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Wednesday, 1st June Andy Flower today revealed that he is “very excited” about what he is seeing from KP in the nets at the moment, leading to much speculation about just what the big man has in store for us at Lord’s on Friday. A medley of Abba songs? A ventriloquism act with Ian Bell? Or perhaps that reliable old standby: attempting a few big shots before getting out in a disappointing fashion for a batsman of his talent.
In an effort to overcome his weakness against left-armers, he’s also been working with a new device called “The Trundlermatic”, a bowling machine that lobs balls very gently towards the stumps from a slightly wider angle than normal. KP is doing well, having only been dismissed 174 times so far, though the machine’s impressive bowling average means it is on the verge of being selected for England*.
Thursday, 2nd June For reasons that are not immediately clear, a survey has been made of the opinions of the modern international cricketer. I’m all for a touch of democratic participation, but what with biographies, tweets, pre-match interviews, post-match interviews, promotional interviews, newspaper columns and sundry television appearances, I’m not sure we’ve anything left to learn about this particular section of humanity.
Still, there were some interesting results. For instance, 6% of those surveyed thought the ICC were governing in the best interests of the game, which represents a bit of a result for Mr Lorgat and chums. Two-thirds said that they thought the BCCI had too much power, although this clear statement was slightly undermined by the 31% who couldn’t be bothered to think about it and went with "I don’t know".
More bafflingly, 39% of the cricketers surveyed said that there was too much one-day international cricket leading to reduced interest on the part of the public. Surely if you want to know whether there is reduced public interest in one-day international cricket, you should er, ask the public? Or you could just check the attendance figures, which would show that there isn’t any reduction of interest at all.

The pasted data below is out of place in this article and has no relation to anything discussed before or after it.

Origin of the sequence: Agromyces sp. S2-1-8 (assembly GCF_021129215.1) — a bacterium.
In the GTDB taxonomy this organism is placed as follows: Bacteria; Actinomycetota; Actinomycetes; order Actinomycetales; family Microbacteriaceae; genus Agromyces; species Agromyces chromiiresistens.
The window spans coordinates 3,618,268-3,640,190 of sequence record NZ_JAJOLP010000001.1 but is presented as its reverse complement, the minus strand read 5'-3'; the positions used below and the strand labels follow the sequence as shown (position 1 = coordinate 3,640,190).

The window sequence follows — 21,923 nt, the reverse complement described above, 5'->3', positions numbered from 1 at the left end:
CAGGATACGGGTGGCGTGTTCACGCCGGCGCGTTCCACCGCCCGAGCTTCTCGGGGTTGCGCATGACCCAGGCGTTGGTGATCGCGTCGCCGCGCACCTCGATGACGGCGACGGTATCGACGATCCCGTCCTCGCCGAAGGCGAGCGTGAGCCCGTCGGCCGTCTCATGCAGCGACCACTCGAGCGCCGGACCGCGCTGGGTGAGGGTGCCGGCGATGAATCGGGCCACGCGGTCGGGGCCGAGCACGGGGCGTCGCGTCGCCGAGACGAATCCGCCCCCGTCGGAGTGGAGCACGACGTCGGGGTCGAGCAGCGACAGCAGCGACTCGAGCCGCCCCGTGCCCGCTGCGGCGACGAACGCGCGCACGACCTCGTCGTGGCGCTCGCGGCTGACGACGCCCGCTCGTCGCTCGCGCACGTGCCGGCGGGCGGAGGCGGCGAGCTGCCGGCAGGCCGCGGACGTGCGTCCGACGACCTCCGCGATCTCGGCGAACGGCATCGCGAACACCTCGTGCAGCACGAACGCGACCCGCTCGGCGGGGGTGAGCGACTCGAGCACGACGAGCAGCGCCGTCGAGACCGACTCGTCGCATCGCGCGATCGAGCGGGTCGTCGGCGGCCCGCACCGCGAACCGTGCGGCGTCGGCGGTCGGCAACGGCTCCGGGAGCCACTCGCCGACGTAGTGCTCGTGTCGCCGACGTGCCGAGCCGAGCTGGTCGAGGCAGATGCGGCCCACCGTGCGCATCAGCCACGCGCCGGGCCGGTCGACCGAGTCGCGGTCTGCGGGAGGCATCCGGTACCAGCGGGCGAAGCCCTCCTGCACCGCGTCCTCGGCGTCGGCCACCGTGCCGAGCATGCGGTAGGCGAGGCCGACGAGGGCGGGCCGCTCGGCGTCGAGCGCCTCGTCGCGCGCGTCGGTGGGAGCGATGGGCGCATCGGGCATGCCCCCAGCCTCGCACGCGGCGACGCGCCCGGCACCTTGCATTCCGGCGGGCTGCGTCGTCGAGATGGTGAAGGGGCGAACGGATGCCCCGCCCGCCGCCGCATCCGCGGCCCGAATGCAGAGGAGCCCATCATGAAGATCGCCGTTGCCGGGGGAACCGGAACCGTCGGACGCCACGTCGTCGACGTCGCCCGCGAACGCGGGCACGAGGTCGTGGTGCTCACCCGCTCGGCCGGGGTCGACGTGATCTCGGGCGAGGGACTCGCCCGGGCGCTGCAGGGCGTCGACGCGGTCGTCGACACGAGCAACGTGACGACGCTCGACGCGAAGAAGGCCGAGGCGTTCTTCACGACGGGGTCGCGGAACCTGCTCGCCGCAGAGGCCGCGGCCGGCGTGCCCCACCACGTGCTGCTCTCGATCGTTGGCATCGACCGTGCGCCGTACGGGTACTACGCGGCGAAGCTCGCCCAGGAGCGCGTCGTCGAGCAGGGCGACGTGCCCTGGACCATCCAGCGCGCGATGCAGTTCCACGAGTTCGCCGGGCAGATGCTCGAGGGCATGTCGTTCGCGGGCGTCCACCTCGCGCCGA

And among the questions not included in the survey were the following:
1. Did you write your autobiography? 2. Are you happy with the quality of the fairways on Bangladeshi golf courses? 3. Is there too much complaining about there being too much cricket these days? 4. Have you ever fallen asleep watching Jonathan Trott bat? 5. Should there be a hyphen in burnout? 6. Is that your own hair?
Friday, 3rd June Dizzy is back and not before time. It is a disgrace that so many cricket boards were willing to be complicit in ostracising ex-ICL players for playing cricket; in marked contrast to the way that drug cheats, information peddlers and match-fixers have been treated in the past. And I’ll be honest, I miss the ICL. It beat the IPL to the concept, if not to the cash. It had a delightful, amateurish freewheeling approach to Twenty20, which unfortunately included a not-quite-so-delightful amateurish freewheeling approach to paying people.
* Although technically built in Hong Kong, the Trundlermatic qualifies for England as one of the screws for the battery compartment was made in Redditch.
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Andrew Hughes is a writer and avid cricket watcher who has always retained a healthy suspicion of professional sportsmen, and like any right-thinking person rates Neville Cardus more highly than Don Bradman. Providing his ransom demands continue to be met, he has promised never to write a whimsical book about village cricket. @hughandrews73